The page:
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I wrote real-time signal processing code in C for 5 years. I used lists and arrays. Indirectly I used queues as well, but those were buried down in the mailbox code in the middleware. Also was not allowed to malloc and free during runtime or use recursive calls without a very good reason. No DFS or BFS to be had anywhere in the code. No sorting, except for a couple calls to the Standard Library qsort function. My algorithm text of choice was Skolnik[1], not CLRS.

Guess I wasn't writing software for a living. Plenty of SV companies sure got that impression.

[1] http://www.amazon.com/Radar-Handbook-Edition-Merrill-Skolnik...




You used lists and arrays... so you used data structures?


I don't consider an array much of a data structure. Its just a contiguous block of memory with a shortcut for addressing inside. List is at least a "proper" data structure. If "data structure" is defined that broadly, then its nearly impossible to write a non-trivial program without data structures. Its like trying to write without sentences.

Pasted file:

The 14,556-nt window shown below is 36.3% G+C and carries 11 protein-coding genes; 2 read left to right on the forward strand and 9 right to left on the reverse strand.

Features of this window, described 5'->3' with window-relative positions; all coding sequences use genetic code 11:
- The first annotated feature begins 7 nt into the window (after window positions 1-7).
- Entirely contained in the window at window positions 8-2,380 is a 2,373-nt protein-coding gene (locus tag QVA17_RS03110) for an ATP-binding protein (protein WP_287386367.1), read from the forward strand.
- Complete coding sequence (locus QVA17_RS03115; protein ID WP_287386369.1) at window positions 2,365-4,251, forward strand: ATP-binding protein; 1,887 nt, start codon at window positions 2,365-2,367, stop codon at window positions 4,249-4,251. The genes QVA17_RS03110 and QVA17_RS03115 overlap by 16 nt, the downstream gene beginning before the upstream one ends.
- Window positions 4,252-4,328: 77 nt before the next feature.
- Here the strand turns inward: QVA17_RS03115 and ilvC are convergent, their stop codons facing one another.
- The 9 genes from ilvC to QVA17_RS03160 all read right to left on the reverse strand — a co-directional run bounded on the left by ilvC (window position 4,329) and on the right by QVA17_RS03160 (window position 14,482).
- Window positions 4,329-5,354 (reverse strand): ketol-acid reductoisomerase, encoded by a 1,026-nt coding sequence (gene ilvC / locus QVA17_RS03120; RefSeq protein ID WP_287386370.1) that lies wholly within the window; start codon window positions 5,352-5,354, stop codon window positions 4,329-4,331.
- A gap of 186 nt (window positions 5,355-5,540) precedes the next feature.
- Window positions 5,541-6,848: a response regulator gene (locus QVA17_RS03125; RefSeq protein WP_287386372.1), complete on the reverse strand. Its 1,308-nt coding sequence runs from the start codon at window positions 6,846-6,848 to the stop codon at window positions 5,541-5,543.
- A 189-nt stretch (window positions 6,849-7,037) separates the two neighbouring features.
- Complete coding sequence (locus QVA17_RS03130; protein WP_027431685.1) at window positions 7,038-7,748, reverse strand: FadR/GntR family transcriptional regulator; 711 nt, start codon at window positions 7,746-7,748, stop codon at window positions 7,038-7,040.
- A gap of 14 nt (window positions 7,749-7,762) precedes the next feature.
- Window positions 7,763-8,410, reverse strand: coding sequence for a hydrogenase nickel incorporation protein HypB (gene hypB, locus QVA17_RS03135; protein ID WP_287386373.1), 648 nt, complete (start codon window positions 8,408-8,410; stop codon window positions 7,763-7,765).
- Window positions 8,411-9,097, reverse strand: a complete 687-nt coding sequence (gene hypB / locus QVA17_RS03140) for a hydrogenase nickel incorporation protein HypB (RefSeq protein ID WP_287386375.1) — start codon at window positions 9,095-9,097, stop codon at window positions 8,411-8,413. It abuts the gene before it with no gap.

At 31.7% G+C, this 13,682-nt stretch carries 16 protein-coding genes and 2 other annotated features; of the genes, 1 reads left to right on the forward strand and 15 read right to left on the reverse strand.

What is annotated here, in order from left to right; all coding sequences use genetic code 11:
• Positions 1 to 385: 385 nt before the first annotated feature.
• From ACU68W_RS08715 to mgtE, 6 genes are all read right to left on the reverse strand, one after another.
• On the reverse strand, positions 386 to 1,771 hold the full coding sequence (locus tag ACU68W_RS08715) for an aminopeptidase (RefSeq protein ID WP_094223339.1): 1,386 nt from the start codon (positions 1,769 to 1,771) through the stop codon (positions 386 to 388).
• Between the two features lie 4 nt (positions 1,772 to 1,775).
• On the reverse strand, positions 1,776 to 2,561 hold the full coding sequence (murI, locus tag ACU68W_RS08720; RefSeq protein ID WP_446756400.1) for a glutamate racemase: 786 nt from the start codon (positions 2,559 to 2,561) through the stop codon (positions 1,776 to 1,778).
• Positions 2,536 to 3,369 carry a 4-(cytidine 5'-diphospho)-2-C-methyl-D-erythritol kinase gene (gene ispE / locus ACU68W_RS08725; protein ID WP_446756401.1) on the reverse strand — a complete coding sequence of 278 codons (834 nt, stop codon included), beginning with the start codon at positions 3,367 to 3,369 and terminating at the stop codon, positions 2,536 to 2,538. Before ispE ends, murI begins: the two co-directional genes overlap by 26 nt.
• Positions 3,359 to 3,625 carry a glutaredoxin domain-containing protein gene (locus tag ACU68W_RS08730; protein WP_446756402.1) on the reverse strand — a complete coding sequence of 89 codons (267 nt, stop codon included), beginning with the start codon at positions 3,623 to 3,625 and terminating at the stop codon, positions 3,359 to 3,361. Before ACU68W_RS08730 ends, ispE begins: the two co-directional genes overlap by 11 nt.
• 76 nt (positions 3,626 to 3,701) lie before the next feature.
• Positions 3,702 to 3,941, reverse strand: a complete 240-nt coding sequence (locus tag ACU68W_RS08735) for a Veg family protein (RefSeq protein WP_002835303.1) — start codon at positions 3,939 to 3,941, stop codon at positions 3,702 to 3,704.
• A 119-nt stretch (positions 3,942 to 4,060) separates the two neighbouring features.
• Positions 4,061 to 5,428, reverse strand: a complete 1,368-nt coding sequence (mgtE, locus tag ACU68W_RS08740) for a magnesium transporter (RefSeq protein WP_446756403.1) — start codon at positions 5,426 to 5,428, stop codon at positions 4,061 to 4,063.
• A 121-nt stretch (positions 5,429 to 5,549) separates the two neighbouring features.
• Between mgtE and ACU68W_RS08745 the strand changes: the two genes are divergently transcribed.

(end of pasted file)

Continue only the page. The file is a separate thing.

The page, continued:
However, when people around here refer to "data structures" they mean a whole lot more than those two. All of the data structures listed in the post I was replying to are widely considered "standard" data structures that are used all the time. I was pointing out that I worked in a significant, operational codebase of >150,000 lines total that used only the most basic of data structures, and used those sparingly.


Fair enough. I understood that, I was being kind of a dick. Sorry.




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